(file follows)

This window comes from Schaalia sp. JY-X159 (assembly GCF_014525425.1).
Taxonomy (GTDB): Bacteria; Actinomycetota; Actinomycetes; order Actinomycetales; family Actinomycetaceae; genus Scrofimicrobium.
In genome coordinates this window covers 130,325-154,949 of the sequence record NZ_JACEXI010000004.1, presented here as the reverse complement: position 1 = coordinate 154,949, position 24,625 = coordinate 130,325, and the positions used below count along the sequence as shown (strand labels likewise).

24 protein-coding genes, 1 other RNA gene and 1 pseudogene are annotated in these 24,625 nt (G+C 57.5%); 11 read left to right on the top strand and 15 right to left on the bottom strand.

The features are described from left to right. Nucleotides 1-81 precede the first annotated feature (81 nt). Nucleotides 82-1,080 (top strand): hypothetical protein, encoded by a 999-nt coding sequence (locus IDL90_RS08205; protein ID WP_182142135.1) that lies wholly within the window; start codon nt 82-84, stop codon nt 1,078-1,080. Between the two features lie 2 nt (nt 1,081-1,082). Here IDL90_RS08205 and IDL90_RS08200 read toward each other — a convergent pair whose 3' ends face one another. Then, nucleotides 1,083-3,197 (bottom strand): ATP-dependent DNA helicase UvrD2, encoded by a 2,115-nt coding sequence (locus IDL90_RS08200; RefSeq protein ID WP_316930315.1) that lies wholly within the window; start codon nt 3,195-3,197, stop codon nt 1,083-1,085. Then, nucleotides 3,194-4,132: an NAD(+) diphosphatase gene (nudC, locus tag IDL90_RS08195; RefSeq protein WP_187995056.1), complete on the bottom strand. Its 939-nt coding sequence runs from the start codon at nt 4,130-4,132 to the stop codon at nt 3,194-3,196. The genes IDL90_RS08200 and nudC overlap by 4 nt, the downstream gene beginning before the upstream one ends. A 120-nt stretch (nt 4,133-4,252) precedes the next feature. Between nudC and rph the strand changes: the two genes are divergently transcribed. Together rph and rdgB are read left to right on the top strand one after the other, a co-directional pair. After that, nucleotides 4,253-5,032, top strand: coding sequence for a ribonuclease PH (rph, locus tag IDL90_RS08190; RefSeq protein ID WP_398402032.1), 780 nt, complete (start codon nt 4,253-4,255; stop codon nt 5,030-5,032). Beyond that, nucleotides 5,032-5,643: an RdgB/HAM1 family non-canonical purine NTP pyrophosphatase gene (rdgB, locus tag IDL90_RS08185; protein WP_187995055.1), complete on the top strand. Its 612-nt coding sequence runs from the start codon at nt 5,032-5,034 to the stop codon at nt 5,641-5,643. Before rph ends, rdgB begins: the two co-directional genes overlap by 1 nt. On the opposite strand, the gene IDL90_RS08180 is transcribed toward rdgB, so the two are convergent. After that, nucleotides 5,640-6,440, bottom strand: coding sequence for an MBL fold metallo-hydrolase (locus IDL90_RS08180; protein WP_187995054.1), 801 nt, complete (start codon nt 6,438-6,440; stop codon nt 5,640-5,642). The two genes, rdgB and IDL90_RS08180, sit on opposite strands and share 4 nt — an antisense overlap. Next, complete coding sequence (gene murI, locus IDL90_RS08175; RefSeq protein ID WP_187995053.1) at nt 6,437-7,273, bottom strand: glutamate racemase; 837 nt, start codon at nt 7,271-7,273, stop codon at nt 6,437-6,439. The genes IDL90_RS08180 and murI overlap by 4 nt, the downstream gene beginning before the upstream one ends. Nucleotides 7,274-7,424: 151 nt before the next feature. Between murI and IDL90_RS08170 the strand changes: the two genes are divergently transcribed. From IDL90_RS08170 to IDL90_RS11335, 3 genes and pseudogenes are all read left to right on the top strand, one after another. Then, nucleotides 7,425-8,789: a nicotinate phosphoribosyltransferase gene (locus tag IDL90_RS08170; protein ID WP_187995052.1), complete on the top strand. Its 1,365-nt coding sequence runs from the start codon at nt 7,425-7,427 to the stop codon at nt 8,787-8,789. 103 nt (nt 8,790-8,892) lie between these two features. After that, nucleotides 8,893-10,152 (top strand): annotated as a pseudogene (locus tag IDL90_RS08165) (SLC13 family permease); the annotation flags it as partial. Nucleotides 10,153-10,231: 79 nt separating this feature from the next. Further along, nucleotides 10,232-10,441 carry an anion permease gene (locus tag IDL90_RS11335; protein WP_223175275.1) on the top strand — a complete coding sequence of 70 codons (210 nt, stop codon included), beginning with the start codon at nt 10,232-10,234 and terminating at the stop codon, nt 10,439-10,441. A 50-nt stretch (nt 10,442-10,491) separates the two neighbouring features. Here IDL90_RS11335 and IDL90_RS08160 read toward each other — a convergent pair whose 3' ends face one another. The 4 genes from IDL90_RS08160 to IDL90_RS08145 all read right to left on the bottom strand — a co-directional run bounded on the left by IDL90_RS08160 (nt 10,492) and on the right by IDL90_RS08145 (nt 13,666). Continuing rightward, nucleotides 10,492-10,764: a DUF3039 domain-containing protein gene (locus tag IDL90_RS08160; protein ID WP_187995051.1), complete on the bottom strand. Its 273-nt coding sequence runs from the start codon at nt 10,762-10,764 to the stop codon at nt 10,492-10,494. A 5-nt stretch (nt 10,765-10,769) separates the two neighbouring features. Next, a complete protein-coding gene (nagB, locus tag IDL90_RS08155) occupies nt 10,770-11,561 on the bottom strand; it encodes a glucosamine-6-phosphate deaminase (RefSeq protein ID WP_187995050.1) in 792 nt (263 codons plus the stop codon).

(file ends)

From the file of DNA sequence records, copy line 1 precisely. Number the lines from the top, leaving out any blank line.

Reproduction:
This window comes from Schaalia sp. JY-X159 (assembly GCF_014525425.1).